Get Ready for Taxes:
Get 2018 tax documents ready for upcoming filing season.
WASHINGTON –The IRS reminds taxpayers to keep a copy of their past tax returns and supporting documents for at least three years. Certain key information from their prior year return may be required to file in 2019.
This is the fifth in a series of reminders to help taxpayers Get Ready for the upcoming tax filing season. The IRS has recently updated its Get Ready page with steps to take now for the 2019 tax filing season.
Keeping copies of prior year tax returns saves time. Often previous tax information is needed to file a current year tax return or to answer questions from the Internal Revenue Service. Taxpayers claiming certain securities or debt losses should keep their tax returns and documents for at least seven years.
Use a tax return to validate identity
Taxpayers using tax filing software for the first time may need their adjusted gross income (AGI) amount from their prior year’s tax return to verify their identity. Learn more at Validating Your Electronically Filed Tax Return. Those who need a copy of their tax return should first check with their software provider or tax preparer. Taxpayers can also obtain a free tax transcript from the IRS, or for a fee, order a copy of their tax return.
Order a transcript
A tax transcript can be ordered from the IRS. It summarizes tax return information and includes AGI. Tax transcripts are free and available for the most current tax year after the IRS has processed the tax return. Tax transcripts are available for the past three tax years.
Plan ahead. Delivery times for online and phone orders typically take five to 10 days from the time the IRS receives the request. Taxpayers who order by mail should allow 30 days to receive transcripts and 75 days for tax returns.
There are three ways for taxpayers to order a transcript:
- Online. Taxpayers can use Get Transcript Online on IRS.gov to view, print or download a copy of all transcript types. Those who use it must authenticate their identity and create an account using the Secure Access process. Please allow five to 10 calendar days for delivery.
- By phone. Call 800-908-9946.
- By mail. Taxpayers who are unable to register or prefer not to use Get Transcript Online may use Get Transcript by Mail. Taxpayers can complete and send the IRS either Form 4506-T, Request for Transcript of Tax Return, or Form 4506T-EZ, Short Form Request for Individual Tax Return Transcript. Use Form 4506-T to request other tax records: tax account transcript, record of account, wage and income and verification of non-filing. These forms are available on the Forms, Instructions and Publications page on IRS.gov. Those who need an actual copy of a tax return can get one for the current tax year and as far back as six years. The fee per copy is $50. Taxpayers can complete and mail Form 4506 to request a copy of a tax return and mail the request to the appropriate IRS office listed on the form.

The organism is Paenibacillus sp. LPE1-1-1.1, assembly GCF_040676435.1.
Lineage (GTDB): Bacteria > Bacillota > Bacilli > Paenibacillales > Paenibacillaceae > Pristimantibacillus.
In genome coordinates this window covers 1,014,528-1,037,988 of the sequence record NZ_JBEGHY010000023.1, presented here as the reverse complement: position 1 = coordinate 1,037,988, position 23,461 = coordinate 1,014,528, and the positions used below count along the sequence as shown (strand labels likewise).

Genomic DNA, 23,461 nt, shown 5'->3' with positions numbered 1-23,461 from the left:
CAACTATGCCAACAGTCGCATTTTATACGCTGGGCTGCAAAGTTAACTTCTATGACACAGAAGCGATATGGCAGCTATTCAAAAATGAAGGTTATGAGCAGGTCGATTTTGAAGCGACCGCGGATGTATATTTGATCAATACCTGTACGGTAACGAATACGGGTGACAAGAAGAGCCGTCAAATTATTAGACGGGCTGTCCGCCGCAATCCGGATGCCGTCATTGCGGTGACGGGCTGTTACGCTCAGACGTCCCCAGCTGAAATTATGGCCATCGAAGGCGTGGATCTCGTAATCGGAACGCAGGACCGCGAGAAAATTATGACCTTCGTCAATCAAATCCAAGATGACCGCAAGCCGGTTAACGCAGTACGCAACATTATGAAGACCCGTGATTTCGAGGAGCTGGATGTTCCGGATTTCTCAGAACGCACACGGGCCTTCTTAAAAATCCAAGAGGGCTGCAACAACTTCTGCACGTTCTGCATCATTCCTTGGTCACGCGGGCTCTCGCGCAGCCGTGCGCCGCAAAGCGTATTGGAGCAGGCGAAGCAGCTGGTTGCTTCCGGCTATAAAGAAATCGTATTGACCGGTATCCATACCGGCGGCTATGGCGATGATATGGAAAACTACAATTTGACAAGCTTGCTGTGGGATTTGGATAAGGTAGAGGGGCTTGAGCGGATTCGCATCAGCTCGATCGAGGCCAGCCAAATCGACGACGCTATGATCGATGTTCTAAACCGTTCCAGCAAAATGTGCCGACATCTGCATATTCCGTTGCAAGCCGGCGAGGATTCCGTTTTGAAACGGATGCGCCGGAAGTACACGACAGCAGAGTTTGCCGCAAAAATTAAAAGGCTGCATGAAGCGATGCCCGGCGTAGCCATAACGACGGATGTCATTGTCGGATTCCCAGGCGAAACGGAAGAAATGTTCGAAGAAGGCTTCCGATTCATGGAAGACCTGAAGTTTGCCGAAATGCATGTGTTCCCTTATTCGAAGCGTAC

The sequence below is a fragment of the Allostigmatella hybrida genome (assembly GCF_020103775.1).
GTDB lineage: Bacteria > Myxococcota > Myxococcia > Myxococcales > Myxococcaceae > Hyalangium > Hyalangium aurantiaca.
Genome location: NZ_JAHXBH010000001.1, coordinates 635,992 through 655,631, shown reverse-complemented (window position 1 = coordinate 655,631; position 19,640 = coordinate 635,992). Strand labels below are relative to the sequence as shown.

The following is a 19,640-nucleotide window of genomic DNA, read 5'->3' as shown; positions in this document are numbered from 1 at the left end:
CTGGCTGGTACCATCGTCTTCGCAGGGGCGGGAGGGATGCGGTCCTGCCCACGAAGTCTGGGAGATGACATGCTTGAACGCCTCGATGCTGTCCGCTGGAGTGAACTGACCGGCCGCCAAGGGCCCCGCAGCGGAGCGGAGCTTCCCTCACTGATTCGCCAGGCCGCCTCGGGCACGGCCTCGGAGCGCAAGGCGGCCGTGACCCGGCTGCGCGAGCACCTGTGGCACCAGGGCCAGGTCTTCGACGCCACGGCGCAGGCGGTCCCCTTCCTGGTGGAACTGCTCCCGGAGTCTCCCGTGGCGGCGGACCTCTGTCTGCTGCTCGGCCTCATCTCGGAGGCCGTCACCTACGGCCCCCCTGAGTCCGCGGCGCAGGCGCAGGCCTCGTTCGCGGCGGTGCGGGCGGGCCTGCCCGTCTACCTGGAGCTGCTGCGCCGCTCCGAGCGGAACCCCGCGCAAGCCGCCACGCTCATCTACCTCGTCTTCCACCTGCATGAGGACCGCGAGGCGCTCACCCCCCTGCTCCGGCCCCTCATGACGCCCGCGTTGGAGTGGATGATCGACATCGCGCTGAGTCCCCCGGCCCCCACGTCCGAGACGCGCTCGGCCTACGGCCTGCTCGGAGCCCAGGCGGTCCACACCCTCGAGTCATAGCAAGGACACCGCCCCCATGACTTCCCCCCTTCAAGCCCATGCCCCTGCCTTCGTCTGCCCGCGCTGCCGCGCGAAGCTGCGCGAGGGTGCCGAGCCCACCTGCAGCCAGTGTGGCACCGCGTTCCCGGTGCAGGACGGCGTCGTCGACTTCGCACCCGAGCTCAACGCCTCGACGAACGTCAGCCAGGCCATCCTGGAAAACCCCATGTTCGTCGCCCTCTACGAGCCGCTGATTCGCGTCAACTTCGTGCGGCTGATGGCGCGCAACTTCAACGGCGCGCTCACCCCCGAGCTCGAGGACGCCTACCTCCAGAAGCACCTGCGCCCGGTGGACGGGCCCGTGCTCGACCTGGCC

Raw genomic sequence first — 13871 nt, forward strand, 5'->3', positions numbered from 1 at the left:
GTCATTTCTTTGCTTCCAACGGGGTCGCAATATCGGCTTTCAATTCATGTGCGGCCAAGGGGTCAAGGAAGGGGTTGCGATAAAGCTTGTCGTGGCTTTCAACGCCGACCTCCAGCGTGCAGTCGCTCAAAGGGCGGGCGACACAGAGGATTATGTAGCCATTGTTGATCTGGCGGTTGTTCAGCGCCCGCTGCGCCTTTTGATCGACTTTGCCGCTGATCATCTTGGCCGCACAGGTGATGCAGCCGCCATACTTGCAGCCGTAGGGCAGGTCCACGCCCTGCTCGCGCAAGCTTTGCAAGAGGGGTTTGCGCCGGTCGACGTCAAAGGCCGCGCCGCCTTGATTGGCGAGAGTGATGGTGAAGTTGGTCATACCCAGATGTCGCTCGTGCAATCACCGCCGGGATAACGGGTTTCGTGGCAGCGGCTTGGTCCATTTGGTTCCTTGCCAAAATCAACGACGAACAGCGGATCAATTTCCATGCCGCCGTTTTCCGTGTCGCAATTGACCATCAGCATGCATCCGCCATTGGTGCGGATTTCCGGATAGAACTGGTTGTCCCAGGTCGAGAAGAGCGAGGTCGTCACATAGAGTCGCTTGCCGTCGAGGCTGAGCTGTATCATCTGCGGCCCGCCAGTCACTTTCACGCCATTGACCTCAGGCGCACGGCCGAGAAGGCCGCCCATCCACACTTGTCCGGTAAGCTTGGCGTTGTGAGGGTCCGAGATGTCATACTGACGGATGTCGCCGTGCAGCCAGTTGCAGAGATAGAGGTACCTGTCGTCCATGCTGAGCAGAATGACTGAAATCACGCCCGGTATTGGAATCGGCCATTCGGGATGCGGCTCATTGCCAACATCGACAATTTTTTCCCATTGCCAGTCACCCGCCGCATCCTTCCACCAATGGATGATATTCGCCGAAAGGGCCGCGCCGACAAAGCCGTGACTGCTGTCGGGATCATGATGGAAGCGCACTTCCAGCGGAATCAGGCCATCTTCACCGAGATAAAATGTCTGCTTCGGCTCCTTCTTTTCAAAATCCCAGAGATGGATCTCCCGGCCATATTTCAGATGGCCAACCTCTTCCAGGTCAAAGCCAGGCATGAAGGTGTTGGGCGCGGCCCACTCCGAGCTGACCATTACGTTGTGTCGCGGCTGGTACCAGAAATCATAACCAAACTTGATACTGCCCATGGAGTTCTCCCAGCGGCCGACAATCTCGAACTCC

- If taxpayers need information to verify payments within the last 18 months or a tax amount owed, they can view their tax account.
- The IRS is now redacting tax transcripts so that sensitive information, such as the taxpayer’s name, address and Social Security number, is partially masked. However, all financial entries, such as the adjusted gross income, are visible. The redacted transcript will better protect taxpayers from identity theft.
Watch out for scammers!
IRS warns of “Tax Transcript” email scam; dangers to business networks
WASHINGTON – The Internal Revenue Service and Security Summit partners today warned the public of a surge of fraudulent emails impersonating the IRS and using tax transcripts as bait to entice users to open documents containing malware.
The scam is especially problematic for businesses whose employees might open the malware because this malware can spread throughout the network and potentially take months to successfully remove.
This well-known malware, known as Emotet, generally poses as specific banks and financial institutions in its effort to trick people into opening infected documents. The Summit partnership of the IRS, state tax agencies and the nation’s tax industry remind taxpayers to watch out for this scam.
However, in the past few weeks, the scam masqueraded as the IRS, pretending to be from “IRS Online.” The scam email carries an attachment labeled “Tax Account Transcript” or something similar, and the subject line uses some variation of the phrase “tax transcript.”
These clues can change with each version of the malware. Scores of these malicious Emotet emails were forwarded to firstname.lastname@example.org recently.
The IRS reminds taxpayers it does not send unsolicited emails to the public, nor would it email a sensitive document such as a tax transcript, which is a summary of a tax return. The IRS urges taxpayers not to open the email or the attachment. If using a personal computer, delete or forward the scam email to email@example.com. If you see these using an employer’s computer, notify the company’s technology professionals.
Contact me if you still need to have your 2017 or prior year’s tax returns prepared.